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US Watchdog Bans Photoshop Use In Cosmetics Ads 383

MrSeb writes "In an interesting move that should finally bring the United States' fast-and-loose advertising rules and regulations into line with the UK and EU, the National Advertising Division (NAD) — the advertising industry's self-regulating watchdog — has moved to ban the misleading use of photoshopping and enhanced post-production in cosmetics adverts. The ban stems from a Procter & Gamble (P&G) CoverGirl ad that photoshopped a model's eyelashes to exaggerate the effects of a mascara. There was a footnote in the ad's spiel about the photo being manipulated, but according to the director of the NAD, that simply isn't enough: 'You can't use a photograph to demonstrate how a cosmetic will look after it is applied to a woman's face and then — in the mice type — have a disclosure that says "okay, not really."' The NAD ruled that the ad was unacceptable, and P&G has since discontinued it. The ruling goes one step further, though, and points out that 'professional styling, make-up, photography and the product's inherent covering and smoothing nature' should be enough, without adding Photoshop to the mix. The cosmetics industry is obviously a good starting point — but what if the ban leaks over to product photography (I'm looking at you, Burger King), video gameplay demos, or a photographer's own works?"
Advertising

US Watchdog Bans Photoshop Use In Cosmetics Ads 383

MrSeb writes "In an interesting move that should finally bring the United States' fast-and-loose advertising rules and regulations into line with the UK and EU, the National Advertising Division (NAD) — the advertising industry's self-regulating watchdog — has moved to ban the misleading use of photoshopping and enhanced post-production in cosmetics adverts. The ban stems from a Procter & Gamble (P&G) CoverGirl ad that photoshopped a model's eyelashes to exaggerate the effects of a mascara. There was a footnote in the ad's spiel about the photo being manipulated, but according to the director of the NAD, that simply isn't enough: 'You can't use a photograph to demonstrate how a cosmetic will look after it is applied to a woman's face and then — in the mice type — have a disclosure that says "okay, not really."' The NAD ruled that the ad was unacceptable, and P&G has since discontinued it. The ruling goes one step further, though, and points out that 'professional styling, make-up, photography and the product's inherent covering and smoothing nature' should be enough, without adding Photoshop to the mix. The cosmetics industry is obviously a good starting point — but what if the ban leaks over to product photography (I'm looking at you, Burger King), video gameplay demos, or a photographer's own works?"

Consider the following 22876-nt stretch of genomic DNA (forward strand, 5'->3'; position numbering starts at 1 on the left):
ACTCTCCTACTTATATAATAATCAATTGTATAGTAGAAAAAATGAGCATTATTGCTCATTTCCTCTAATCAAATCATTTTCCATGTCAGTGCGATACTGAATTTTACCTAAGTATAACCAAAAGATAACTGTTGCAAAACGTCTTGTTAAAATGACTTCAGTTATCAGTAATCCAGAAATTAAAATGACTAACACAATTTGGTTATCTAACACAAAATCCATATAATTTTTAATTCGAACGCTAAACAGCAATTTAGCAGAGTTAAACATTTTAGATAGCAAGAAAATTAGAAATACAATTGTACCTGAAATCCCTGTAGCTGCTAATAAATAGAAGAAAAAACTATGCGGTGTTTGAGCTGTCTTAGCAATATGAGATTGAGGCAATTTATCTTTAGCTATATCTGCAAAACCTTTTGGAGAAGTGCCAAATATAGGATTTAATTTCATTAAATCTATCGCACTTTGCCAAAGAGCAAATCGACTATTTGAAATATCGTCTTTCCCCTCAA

Advertising

US Watchdog Bans Photoshop Use In Cosmetics Ads 383

MrSeb writes "In an interesting move that should finally bring the United States' fast-and-loose advertising rules and regulations into line with the UK and EU, the National Advertising Division (NAD) — the advertising industry's self-regulating watchdog — has moved to ban the misleading use of photoshopping and enhanced post-production in cosmetics adverts. The ban stems from a Procter & Gamble (P&G) CoverGirl ad that photoshopped a model's eyelashes to exaggerate the effects of a mascara. There was a footnote in the ad's spiel about the photo being manipulated, but according to the director of the NAD, that simply isn't enough: 'You can't use a photograph to demonstrate how a cosmetic will look after it is applied to a woman's face and then — in the mice type — have a disclosure that says "okay, not really."' The NAD ruled that the ad was unacceptable, and P&G has since discontinued it. The ruling goes one step further, though, and points out that 'professional styling, make-up, photography and the product's inherent covering and smoothing nature' should be enough, without adding Photoshop to the mix. The cosmetics industry is obviously a good starting point — but what if the ban leaks over to product photography (I'm looking at you, Burger King), video gameplay demos, or a photographer's own works?"

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